The voter turnout in Custer County will likely end up one of the highest in the state, fueled by an attempt to recall the three county commissioners and a measure to enact building codes countywide.
So far the turnout has hit 48 percent for the election, with ballots due by 7 p.m. Tuesday.
“There’s just a lot of interest,” Clerk and Recorder Kelley Camper said told Colorado Secretary of State Wayne Williams during his visit Friday to Westcliffe. He earlier that day visited clerks in Las Animas and Huerfano counties.
Camper told Williams she was on the phone with the Colorado Secretary of State’s office quite a bit over the summer and fall, boning up on rules for a recall election. Williams is very familiar with those rules: When he served as the El Paso County clerk and recorder he oversaw several recall elections, including the recall of the state Senate president in 2013 over the Democrat’s support for tougher gun laws.
The Take Back Custer County Recall Committee is attempting to recall commissioners Bob Kattnig, Donna Hood and Jay Printz, all Republicans, alleging violation of public meeting laws.
Williams toured the voter service and polling center that opened Monday and allows residents to vote in person, as well as checking out the 24-hour ballot box installed outside the back of the courthouse. Camper said the drop box is very popular with voters, who don’t have to get out of their vehicle to drop off their ballot and can do it at all hours of the day.
Williams has been instrumental in getting counties to install drop boxes to ensure clerks receive ballots in a timely manner.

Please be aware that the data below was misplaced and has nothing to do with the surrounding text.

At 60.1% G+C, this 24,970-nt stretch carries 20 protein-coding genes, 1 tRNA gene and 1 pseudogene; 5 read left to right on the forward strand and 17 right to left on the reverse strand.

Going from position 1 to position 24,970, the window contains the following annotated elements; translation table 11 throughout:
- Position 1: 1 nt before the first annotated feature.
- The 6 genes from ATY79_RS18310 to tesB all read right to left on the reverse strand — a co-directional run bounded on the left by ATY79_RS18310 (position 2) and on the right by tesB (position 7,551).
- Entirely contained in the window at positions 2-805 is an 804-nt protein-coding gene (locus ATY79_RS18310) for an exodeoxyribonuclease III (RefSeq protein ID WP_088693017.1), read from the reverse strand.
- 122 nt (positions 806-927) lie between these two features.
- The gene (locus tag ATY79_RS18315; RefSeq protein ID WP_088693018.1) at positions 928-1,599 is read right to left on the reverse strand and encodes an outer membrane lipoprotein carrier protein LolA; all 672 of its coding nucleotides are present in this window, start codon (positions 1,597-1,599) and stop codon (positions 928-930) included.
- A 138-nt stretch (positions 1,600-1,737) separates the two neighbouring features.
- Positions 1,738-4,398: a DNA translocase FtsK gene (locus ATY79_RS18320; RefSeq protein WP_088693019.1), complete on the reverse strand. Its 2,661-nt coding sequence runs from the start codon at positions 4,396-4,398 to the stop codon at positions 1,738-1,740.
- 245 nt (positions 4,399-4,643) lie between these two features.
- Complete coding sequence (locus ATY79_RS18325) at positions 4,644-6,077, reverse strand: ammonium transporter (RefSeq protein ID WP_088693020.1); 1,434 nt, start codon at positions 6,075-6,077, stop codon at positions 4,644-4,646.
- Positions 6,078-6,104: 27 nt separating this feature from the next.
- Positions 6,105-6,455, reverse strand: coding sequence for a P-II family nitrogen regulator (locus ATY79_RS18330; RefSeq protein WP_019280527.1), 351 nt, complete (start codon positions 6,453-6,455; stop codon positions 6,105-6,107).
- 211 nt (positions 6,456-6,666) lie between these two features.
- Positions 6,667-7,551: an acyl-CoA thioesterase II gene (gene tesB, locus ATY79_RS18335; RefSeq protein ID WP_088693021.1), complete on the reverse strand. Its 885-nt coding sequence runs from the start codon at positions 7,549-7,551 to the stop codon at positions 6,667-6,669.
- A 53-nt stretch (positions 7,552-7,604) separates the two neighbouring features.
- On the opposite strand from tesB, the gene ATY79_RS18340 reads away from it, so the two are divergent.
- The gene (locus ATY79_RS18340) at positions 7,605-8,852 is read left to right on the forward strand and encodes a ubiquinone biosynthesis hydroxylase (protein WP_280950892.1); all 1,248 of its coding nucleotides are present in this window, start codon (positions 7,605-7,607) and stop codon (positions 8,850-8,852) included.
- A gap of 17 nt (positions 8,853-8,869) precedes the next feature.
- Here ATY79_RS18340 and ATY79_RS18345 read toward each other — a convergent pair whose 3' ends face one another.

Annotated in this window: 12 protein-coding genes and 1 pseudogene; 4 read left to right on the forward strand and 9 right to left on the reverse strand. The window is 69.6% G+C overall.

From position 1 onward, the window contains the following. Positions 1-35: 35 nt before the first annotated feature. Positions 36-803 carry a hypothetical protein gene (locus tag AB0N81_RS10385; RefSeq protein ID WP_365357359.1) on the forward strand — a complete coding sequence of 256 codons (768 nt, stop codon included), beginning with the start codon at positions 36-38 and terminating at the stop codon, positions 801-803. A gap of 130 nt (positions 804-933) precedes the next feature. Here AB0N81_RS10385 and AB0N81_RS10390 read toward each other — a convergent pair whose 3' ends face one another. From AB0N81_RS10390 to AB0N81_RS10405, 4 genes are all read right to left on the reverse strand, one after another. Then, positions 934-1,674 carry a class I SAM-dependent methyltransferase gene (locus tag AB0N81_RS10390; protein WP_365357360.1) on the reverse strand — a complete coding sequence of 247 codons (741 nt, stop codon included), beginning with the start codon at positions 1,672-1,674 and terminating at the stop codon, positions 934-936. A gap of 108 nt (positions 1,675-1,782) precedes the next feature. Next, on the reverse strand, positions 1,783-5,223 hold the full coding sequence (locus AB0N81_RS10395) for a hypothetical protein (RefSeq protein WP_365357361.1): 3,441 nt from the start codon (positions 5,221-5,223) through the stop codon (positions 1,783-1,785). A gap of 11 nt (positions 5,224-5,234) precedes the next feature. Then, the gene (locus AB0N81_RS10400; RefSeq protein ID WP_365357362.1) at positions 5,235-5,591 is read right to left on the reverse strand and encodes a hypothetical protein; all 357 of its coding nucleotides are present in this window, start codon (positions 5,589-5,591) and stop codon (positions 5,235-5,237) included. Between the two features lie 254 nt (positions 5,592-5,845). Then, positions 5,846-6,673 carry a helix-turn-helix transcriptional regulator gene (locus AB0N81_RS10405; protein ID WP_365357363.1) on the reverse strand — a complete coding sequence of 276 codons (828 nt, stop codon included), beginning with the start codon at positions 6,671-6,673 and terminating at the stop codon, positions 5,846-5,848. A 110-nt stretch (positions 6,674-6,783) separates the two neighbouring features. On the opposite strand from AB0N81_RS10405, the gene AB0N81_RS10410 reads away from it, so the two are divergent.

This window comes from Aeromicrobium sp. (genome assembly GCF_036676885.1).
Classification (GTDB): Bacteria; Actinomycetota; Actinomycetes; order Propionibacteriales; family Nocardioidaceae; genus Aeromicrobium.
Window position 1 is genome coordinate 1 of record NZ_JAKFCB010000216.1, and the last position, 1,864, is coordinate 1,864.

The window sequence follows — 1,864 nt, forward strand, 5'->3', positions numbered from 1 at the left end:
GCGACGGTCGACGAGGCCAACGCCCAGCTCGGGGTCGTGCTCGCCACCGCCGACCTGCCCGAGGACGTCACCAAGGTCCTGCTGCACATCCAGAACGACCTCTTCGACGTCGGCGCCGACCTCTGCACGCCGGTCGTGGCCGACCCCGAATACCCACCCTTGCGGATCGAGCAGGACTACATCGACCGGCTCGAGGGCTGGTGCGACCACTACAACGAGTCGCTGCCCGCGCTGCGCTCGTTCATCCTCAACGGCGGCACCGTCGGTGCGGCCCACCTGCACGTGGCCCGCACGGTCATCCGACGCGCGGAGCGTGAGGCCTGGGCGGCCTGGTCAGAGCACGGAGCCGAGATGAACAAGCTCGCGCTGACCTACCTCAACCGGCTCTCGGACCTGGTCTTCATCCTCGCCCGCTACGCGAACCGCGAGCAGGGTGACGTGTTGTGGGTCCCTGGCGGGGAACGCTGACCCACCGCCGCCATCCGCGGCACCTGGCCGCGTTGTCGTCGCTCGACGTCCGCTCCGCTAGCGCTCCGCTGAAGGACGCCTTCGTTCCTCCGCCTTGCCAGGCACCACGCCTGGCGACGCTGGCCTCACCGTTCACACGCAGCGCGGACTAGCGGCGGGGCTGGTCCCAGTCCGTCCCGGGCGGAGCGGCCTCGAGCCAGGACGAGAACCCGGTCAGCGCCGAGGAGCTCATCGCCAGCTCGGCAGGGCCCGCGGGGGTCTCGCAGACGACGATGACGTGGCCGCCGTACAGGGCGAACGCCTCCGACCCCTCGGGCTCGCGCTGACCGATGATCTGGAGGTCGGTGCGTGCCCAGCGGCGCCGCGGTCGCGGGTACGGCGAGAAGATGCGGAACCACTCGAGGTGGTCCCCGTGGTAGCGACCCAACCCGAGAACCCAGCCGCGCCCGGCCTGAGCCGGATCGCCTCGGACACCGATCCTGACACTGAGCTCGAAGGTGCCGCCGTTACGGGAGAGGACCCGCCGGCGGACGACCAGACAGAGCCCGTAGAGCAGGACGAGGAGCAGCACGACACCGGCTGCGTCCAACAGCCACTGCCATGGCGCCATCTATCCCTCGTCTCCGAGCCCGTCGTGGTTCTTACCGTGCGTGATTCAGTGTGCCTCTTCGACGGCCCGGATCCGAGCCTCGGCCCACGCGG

The ballots sent to Custer County voters include a statement for why the recall was sought. In addition to allegations of violating open meetings laws, the commission was accused of “Disrespect for Citizens and Employees” and the “removal of our award winning County Extension Agent.”
The ballots also include the responses from the three county commissioners, who are asking for a “no” vote on the recall.
“I have kept my campaign promises,” Kattnig said, in part. “I continue to conduct county business in an open and transparent manner and in accordance to the Sunshine Law. We must work together to take our County forward.”
“The most distressing issues handled by the Commissioners have been the neglect and mismanagement left over from prior administrations, ” Printz said, in part.
And Hood said she was using her 36 years of experience as a chief financial officer. “Policies, procedures and job descriptions have been updated which had not been done in seven years,” she stated.
Planning is one of the issues that has divided Custer County’s 4,602 residents — up from 3,503 after the 2000 census.
“One segment of residents (which includes ranchers) would like to see the County preserved in its present state as a mountain paradise with its rural ranching culture, with strict limitation on development. Another segment of the population would like to see less government and less restrictions on growth and development for the growth of business and the economy,” according to an Internet entry.
There also are school issues on the Custer County ballot.